Assessing Independent Variables Used in Econometric Modeling Forest Land Use or Land Cover Change: A Meta-Analysis

  • Authors: Jeuck, J; Cubbage, F.; Abt, R.; Bardon, R.; McCarter, J.; Coulston, J.; Renkow, M.
  • Publication Year: 2014
  • Publication Series: Scientific Journal (JRNL)
  • Source: International Journal: Forests 2014, 5/7
  • DOI: 10.3390/f5071532

Abstract

: We conducted a meta-analysis on 64 econometric models from 47 studies predicting forestland conversion to agriculture (F2A), forestland to development (F2D), forestland to non-forested (F2NF) and undeveloped (including forestland) to developed (U2D) land. Over 250 independent econometric variables were identified from 21 F2A models, 21 F2D models, 12 F2NF models, and 10 U2D models. These variables were organized into a hierarchy of 119 independent variable groups, 15 categories, and 4 econometric drivers suitable for conducting simple vote count statistics. Vote counts were summarized at the independent variable group level and formed into ratios estimating the predictive success of each variable group. Two ratios estimates were developed based on (1) proportion of times the independent variables had statistical significance and (2) proportion of times independent variables met the original study authors’ expectations. In F2D models, we confirmed the success of popular independent variables such as population, income, and urban proximity estimates but found timber rents and site productivity variables less successful. In F2A models, we confirmed success of popular explanatory variables such as forest and agricultural rents and costs, governmental programs, and site quality, but we found population, income, and urban proximity estimates less successful. In U2D models, successful independent variables found were urban rents and costs, zoning issues concerning forestland loss, site quality, urban proximity, population, and income. In F2NF models, we found poor success using timber rents but high success using agricultural rents, site quality, population, and income. Success ratios and discussion of new or less popular, but promising, variables was also included. This meta-analysis provided insight into the general success of econometric independent variables for future forest-use or -cover change research.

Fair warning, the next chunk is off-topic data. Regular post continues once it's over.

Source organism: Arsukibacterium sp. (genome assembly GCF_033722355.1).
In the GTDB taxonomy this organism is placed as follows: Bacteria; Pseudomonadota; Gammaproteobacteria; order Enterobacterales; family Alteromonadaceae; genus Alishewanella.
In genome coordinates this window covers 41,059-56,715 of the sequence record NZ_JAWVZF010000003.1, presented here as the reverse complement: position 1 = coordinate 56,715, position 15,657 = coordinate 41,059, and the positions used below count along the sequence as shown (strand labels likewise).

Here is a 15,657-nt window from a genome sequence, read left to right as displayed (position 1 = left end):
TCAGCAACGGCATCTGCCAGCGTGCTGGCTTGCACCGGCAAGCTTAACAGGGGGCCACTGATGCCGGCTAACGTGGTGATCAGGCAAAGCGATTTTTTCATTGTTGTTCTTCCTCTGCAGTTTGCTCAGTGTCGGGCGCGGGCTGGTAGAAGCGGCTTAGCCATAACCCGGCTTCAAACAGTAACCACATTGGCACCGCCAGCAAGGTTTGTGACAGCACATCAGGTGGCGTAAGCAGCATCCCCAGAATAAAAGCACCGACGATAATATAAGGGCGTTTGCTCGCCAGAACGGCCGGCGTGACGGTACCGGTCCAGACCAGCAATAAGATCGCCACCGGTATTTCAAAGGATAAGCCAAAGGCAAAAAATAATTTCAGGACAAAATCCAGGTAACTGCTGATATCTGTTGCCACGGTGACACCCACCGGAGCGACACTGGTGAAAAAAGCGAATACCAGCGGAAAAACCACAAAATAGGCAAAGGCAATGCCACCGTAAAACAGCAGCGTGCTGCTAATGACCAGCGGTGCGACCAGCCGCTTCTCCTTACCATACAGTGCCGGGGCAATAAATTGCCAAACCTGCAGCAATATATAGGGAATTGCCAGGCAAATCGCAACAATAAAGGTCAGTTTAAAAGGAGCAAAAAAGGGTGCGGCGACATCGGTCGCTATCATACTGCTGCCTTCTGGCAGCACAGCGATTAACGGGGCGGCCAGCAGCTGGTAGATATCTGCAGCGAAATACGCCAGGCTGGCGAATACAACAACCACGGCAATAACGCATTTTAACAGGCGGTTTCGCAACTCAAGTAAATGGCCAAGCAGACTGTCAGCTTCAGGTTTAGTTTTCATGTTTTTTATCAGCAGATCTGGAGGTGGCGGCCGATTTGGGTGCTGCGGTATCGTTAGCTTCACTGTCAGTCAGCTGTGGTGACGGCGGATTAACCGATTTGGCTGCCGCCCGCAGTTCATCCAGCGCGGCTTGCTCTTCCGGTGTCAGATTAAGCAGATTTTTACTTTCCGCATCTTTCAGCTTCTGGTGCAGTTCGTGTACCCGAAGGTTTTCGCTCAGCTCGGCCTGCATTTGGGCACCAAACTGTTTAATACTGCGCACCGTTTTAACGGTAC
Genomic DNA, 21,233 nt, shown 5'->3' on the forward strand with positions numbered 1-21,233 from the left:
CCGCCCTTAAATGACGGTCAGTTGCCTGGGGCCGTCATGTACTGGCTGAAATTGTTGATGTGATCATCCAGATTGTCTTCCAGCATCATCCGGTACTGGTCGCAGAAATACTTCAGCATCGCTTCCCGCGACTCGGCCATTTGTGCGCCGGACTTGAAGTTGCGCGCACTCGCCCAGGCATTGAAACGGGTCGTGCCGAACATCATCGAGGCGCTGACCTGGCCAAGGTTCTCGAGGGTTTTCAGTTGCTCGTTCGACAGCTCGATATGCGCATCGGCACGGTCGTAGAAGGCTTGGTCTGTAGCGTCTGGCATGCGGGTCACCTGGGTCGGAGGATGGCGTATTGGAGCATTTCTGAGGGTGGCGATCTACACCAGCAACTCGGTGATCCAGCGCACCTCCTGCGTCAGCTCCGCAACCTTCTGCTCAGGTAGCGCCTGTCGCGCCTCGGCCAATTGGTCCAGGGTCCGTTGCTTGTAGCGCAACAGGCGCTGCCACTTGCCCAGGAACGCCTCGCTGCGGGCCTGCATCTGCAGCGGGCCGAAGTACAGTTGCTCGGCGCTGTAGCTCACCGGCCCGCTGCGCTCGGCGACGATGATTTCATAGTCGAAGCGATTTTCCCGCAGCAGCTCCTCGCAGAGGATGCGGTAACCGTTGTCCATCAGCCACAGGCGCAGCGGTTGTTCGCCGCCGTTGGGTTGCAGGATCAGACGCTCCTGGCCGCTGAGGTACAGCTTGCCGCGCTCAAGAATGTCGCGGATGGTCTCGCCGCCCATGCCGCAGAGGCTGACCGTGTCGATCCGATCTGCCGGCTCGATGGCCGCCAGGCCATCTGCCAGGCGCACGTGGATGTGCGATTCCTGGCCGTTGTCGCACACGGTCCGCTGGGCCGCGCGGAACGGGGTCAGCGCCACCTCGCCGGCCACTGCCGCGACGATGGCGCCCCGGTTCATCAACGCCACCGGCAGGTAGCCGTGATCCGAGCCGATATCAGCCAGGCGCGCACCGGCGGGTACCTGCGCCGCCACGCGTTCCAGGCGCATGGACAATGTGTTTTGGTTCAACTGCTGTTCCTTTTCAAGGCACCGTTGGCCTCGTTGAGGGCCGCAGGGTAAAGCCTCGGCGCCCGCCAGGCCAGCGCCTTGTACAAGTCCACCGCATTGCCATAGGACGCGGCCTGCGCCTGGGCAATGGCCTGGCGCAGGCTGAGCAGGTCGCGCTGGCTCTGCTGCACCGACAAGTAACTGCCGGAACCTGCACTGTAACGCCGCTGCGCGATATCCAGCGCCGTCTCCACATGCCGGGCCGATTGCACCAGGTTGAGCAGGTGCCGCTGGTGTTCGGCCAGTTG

• Citation: Jeuck, James A.; Cubbage, Frederick W.; Abt, Robert C.; Bardon, Robert E.; McCarter, James B.; Coulston, John W.; and Renkow, Mitch A. 2014. Assessing Independent Variables Used in Econometric Modeling Forest Land Use or Land Cover Change: A Meta-Analysis.
  • Keywords: forestland use change; meta-analysis; econometric modeling
  • Posted Date: October 10, 2014
  • Modified Date: November 13, 2014
  • Print Publications Are No Longer Available

    In an ongoing effort to be fiscally responsible, the Southern Research Station (SRS) will no longer produce and distribute hard copies of our publications. Many SRS publications are available at cost via the Government Printing Office (GPO). Electronic versions of publications may be downloaded, printed, and distributed.

    Publication Notes

    • This article was written and prepared by U.S. Government employees on official time, and is therefore in the public domain.
    • Our online publications are scanned and captured using Adobe Acrobat. During the capture process some typographical errors may occur. Please contact the SRS webmaster if you notice any errors which make this publication unusable.
    • To view this article, download the latest version of Adobe Acrobat Reader.